Genre – Jazz – Large Group

What We Listen For – Timbre, Richness, Tubey Magic and Freedom from Artificiality

More of Our Favorite Contemporary Jazz Recordings

More Barney Kessel

 

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This Home Audio Exercise entry was inspired by the wonderful qualities of the Contemporary recording you see pictured, qualities brought to our attention while doing a shootout of various pressings of the album in early 2009. 

We addressed a number of issues in our commentary: first and foremost what we were listening for on the album (and what we were hearing). A bit of mono versus stereo (in this case both can be good). This is followed by some Audiophile Equipment bashing.

We highly recommend you make every effort to find yourself a copy of this album and use it to test your own equipment. The right pressing can be both a great Demo Disc and a great Test Disc. (more…)

Sonny Rollins – Alfie

More Sonny Rollins

More Alfie

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  • This Sonny Rollins classic boasts killer Double Plus (A++) sound on both sides
  • Though I’ve been playing this album for more than 25 years, for some reason this is only the third copy to ever hit the site 
  • A triumph for Rudy Van Gelder, a Top Impulse title, and as much a showcase for Oliver Nelson (+11) as it is for Sonny Rollins
  • 4 1/2 Stars: “Rollins attempts to capture the textures of life through his incisive and energetic playing, his coherent improvisations, and variations on musical themes.”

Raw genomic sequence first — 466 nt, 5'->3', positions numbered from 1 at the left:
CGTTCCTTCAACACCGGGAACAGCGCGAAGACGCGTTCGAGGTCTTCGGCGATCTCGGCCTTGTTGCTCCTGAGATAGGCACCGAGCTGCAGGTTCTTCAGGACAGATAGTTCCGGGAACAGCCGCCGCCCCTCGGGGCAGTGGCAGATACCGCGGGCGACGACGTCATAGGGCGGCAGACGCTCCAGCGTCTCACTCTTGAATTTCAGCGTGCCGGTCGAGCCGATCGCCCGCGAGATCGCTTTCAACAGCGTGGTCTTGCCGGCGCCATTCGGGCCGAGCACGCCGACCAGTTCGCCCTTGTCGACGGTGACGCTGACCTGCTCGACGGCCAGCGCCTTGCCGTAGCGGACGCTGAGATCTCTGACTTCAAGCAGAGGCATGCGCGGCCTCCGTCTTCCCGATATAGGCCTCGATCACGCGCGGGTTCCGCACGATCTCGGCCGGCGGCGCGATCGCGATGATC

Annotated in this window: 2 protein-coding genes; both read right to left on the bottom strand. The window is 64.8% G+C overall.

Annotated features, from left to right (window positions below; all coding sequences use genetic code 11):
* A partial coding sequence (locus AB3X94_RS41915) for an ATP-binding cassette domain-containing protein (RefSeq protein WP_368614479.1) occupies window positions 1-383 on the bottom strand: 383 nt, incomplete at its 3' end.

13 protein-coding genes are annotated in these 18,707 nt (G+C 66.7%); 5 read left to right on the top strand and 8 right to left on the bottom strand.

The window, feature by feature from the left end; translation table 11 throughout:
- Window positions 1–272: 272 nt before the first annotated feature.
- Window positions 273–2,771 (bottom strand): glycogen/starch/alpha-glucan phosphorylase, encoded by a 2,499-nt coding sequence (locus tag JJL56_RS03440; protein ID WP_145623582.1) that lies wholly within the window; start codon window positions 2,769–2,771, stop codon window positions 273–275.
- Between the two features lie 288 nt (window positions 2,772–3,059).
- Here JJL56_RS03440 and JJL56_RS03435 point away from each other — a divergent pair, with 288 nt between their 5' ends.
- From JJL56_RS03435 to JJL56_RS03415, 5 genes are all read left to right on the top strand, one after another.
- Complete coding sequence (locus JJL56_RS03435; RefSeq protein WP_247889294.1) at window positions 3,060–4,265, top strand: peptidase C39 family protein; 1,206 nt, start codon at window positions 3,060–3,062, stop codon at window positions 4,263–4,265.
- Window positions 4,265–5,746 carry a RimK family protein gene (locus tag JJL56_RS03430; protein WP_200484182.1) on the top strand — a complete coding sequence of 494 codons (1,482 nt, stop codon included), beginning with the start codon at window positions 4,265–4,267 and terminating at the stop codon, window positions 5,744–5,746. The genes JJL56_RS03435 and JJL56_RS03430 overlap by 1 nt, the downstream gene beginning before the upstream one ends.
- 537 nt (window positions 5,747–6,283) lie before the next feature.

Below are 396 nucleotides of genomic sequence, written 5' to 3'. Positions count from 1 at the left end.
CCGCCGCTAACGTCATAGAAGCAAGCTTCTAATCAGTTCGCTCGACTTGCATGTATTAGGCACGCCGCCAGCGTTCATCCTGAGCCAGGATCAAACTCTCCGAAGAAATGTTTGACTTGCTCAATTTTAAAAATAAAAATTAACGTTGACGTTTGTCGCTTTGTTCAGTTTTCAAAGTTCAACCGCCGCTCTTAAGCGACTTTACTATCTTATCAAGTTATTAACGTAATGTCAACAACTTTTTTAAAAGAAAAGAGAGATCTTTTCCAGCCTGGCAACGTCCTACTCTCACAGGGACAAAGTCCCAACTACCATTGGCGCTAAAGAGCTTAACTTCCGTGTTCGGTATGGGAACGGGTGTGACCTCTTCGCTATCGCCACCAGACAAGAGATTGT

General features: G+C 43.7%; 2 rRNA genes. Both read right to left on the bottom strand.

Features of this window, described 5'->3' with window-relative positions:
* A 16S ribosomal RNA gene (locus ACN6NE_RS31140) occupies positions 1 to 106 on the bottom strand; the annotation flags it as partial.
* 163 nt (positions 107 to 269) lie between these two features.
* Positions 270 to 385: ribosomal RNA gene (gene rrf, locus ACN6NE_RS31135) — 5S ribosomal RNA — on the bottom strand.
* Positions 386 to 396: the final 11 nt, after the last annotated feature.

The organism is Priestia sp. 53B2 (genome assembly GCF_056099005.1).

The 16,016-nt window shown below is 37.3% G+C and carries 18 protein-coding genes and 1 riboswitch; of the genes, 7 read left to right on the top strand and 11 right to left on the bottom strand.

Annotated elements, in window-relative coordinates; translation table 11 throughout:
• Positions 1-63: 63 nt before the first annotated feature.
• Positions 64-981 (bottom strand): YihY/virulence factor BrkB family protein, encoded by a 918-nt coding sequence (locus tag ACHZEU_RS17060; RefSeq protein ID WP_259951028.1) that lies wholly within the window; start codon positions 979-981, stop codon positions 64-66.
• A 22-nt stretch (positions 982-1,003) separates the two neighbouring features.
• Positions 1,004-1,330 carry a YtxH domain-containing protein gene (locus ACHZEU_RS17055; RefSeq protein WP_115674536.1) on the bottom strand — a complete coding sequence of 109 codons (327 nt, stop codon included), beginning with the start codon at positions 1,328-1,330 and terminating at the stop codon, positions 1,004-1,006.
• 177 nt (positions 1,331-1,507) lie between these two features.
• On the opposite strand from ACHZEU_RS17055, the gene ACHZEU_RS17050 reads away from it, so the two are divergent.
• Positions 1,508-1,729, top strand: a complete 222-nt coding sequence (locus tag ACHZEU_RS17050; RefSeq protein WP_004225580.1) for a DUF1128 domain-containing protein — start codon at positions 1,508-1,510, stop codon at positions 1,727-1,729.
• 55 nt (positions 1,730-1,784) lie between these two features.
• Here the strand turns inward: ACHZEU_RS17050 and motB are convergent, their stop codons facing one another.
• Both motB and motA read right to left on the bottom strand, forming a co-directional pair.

This album is on the TAS Superdisc list, which is probably what first alerted me to it. I know I was listening to this album 25 years ago, just from the memory of hearing it in the condo I used to live in. It sounded great back then and it sounds even better now! It may just be my personal favorite of all his work.

What makes this album so great? For starters, great players. Kenny Burrell is wonderful as always. Interestingly, I never realized that Roger Kellaway is the pianist on these sessions. I saw him live years ago with Benny Carter (who was 90 at the time) and he put on one of the most amazing performances at the piano I have ever seen. For some reason, he was never able to make it as a recording artist, but the guy is a genius at the keyboard.

Of course, any orchestration by Oliver Nelson is going to be top flight and this is no exception. Two of his records are Must Owns, in my book: Jimmy Smith’s Bashin’ and his own The Blues and the Abstract Truth. No jazz collection without them can be taken seriously. (more…)

Marty Paich Big Band – What’s New

Our White Hot Shootout Winner

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  • With seriously good Double Plus (A++) sonic grades on both sides, this copy has Tubey Magical Big Band sound to die for
  • If you large group swinging West Coast Jazz is your thing – think Art Pepper Plus Eleven – you will really get a kick out of this one
  • With All Tube 1957 engineering from the legendary Bones Howe at Radio Recorders, this record’s audiophile credentials are fully in order
  • Amazon 5 Stars: “…there’s a wonderful, almost nostalgic, fifties West Coast Jazz vibe warmly glowing throughout.”

See all of our Marty Paich albums in stock

This is a wonderful example of the kind of record that makes record collecting FUN.

Albert Marx was the producer of the original sessions back in 1957. Fast forward to the ’80s and Marx is now the owner of his very own jazz label, Discovery Records. Who would know the sound of the original tapes better than he? Working with Dave Ellsworth at KM, Marx has here produced one of the better jazz reissues we’ve heard in years. (more…)

Oliver Nelson’s Masterpiece – Better Sounding on the (Right) Reissue

See all of our Oliver Nelson albums in stock

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For those of you who still cling to the idea that the originals are better, this record will set you straight.